Conflict coming between Alberta and Ottawa over oil/gas methane reduction?

Rachel Notley’s Climate Leadership Plan committed Alberta to reduce methane emissions by 45 per cent by 2025. Will the new Jason Kenney government follow through on that commitment? This is a tough file, with plenty of technical challenges, and the federal government will be breathing down the industry’s neck if the Province pulls back.

Methane is a colourless, odourless, flammable greenhouse gas. It is the main constituent of natural gas. The global warming potential of methane is significant—it is estimated to be 25 times greater than that of carbon dioxide over a 100-year period. In 2014, oil and gas production accounted for approximately 70 per cent of the province’s methane emissions.

Eric Denhoff. Source: Canadian Hydrogen and Fuel Cell Association.

During 2017 and 2018, industry sparred with the Province and environmental organizations about the best and least costly approaches to implement the 45 per cent reduction target. Lurking behind Alberta’s efforts was the Government of Canada, committed to the same reduction target on a national basis and working to ensure Alberta’s oil and gas industry meets the targets.

Industry’s main complaint is that the methane reduction targets arrived at the same time other significant environmental and related initiatives hit, such as Alberta economy-wide carbon pricing, caribou protection (with both cost and land use access implications), and the federal low-carbon fuel initiative.

Led by CNRL, the industry pushed back hard. A big concern was competitiveness. American oil and gas producing jurisdictions had no carbon levy. And President Donald Trump and some states were weakening methane-reduction requirements. Industry wanted a results-based approach where they would be given the freedom to implement how, when and where they chose to meet the 2025 target.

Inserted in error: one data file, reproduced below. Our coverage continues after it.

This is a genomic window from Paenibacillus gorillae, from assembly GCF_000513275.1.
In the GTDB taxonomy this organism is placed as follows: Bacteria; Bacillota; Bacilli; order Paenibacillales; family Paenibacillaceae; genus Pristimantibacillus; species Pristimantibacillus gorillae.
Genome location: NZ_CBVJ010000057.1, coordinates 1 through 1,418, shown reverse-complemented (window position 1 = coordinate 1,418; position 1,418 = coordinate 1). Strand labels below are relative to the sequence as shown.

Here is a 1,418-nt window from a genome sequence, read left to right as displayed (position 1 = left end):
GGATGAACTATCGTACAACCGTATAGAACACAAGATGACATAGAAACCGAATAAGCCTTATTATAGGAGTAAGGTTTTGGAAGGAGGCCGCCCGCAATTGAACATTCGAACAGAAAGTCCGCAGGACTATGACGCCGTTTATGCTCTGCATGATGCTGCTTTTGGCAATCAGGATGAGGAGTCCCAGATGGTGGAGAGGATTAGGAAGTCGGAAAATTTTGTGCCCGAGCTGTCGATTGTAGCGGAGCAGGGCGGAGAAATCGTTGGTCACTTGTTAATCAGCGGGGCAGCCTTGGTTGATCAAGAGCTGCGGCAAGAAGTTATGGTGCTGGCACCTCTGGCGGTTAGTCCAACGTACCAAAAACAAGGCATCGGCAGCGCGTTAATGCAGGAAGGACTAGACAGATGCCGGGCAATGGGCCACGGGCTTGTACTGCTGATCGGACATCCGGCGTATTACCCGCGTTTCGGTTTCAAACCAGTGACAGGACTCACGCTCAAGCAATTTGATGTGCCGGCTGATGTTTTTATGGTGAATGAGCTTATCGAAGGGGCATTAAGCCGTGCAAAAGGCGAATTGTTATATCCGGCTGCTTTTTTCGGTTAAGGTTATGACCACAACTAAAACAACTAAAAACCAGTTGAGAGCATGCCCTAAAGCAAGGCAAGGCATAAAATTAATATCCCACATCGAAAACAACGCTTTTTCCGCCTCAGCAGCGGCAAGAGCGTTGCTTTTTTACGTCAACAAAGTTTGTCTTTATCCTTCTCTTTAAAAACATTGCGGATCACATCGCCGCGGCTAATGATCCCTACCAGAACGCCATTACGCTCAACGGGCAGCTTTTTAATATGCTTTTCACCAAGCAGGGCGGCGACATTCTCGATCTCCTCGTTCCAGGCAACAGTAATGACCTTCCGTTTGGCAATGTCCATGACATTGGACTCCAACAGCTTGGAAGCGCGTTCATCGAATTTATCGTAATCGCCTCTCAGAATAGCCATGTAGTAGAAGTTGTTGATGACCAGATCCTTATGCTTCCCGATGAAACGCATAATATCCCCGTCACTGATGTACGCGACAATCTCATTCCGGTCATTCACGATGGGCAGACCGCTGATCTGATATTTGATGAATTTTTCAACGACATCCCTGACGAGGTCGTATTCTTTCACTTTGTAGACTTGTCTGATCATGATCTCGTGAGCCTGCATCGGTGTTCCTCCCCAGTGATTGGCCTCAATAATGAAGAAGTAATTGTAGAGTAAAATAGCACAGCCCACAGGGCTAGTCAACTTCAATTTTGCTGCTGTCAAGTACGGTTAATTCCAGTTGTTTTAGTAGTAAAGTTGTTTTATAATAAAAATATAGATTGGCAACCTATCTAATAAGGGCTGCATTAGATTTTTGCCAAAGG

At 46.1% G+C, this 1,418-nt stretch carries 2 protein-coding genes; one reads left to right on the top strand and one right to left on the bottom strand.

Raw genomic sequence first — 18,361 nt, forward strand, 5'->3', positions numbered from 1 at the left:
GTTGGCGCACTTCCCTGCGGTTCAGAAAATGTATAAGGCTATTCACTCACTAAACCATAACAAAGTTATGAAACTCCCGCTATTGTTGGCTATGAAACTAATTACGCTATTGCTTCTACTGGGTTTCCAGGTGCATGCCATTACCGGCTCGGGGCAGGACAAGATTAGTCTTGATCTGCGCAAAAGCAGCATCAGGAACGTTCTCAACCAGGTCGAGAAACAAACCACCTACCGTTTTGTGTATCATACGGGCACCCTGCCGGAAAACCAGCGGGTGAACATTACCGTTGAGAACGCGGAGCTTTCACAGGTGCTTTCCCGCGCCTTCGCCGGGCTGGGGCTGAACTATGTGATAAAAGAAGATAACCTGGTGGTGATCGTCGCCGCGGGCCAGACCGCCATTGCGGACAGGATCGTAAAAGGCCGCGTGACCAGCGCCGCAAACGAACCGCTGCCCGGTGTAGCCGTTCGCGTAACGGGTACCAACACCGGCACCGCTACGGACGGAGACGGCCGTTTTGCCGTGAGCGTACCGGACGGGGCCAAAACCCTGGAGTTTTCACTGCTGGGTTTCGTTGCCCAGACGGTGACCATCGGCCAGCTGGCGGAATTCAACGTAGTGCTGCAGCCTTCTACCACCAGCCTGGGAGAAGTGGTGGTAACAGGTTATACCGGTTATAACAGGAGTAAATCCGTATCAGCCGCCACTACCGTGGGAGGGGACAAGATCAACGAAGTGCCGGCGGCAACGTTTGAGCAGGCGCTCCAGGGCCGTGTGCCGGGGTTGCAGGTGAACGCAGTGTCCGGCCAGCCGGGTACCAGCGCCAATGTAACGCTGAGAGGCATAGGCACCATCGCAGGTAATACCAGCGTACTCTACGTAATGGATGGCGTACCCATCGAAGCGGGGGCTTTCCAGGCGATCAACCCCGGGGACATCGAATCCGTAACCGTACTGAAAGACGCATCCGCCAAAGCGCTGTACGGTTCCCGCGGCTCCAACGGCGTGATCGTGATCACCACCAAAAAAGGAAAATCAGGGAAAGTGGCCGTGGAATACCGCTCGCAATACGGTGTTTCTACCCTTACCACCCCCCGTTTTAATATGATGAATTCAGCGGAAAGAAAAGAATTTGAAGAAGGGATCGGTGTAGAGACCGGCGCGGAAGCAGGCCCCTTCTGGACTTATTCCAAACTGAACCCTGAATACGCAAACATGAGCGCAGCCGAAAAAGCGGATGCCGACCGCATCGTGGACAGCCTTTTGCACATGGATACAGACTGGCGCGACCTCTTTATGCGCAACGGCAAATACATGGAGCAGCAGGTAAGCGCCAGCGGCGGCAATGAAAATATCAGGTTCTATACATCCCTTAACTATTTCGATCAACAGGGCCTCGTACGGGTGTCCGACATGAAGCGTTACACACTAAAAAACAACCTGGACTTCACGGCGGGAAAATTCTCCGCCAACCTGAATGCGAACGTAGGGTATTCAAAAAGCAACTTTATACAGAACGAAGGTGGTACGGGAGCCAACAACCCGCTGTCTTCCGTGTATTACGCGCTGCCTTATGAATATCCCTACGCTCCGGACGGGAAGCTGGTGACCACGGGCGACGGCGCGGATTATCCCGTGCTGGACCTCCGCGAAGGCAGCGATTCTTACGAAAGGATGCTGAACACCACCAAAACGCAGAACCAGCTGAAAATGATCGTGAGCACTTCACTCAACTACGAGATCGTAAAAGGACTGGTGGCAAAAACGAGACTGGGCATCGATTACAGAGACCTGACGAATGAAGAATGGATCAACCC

Environmental Non-Government Organizations (ENGOS), and to some extent government, wanted prescriptive requirements to implement specific changes year by year. Without that approach, the industry could delay adoption in early years, and then throw up its hands as it approached 2025 without meeting the mandated targets, saying, “we tried really hard but just couldn’t get there.”

methane emissions
Measuring fugitive methane emission leaks.

This impasse led Environment Minister Shannon Phillips and Premier Notley’s office to twice hold offline discussions between Pembina Institute and CNRL (representing industry) to try and find a middle ground. In the end, those discussions did not resolve the outstanding issues. The Notley government had no choice but to begin implementation, which was managed by the Alberta Energy Regulator.

To assist the industry in the transition, Minister Phillips provided incentives for companies to quickly study their methane exposure issues. The incentives were designed after intensive lobbying by an industry group interested in helping small and medium-sized operators, which during a recession had no free cash for studies or upgrades, to get help to quantify problems through quick and relatively inexpensive studies, and then accessing incentive capital to fix the problems. Study grants were around $600 per well, more for more complex facilities, and then capital grants of up to $250,000 for smaller operations and as much as $2 million for multi-facility, larger operations.

The incentives helped companies to:

  • Undertake LDAR (leak detection and repair) studies to identify problem areas and a path forward;
  • Baseline Operations Studies also could identify issues and a plan for a way forward;
  • Between these study programs, methane leaks throughout a company could be identified and repaired quickly, utilizing additional funds beyond the study incentives;
  • Facilities already having an assessment of their methane issues cold proceed directly to a capital program, which provides funds to assist the company in dealing with a host of capital projects to reduce or eliminate methane emissions.The program was immediate, responsive, geared to the exact business needs of small and medium operators and provided an opportunity for industry and government to show early and effective progress in reducing emissions in the small and medium-sized business sector—low hanging fruit in some senses.Whether the Alberta regulations will satisfy the federal government remains an open question to be debated between Edmonton and Ottawa, but the general direction has been set.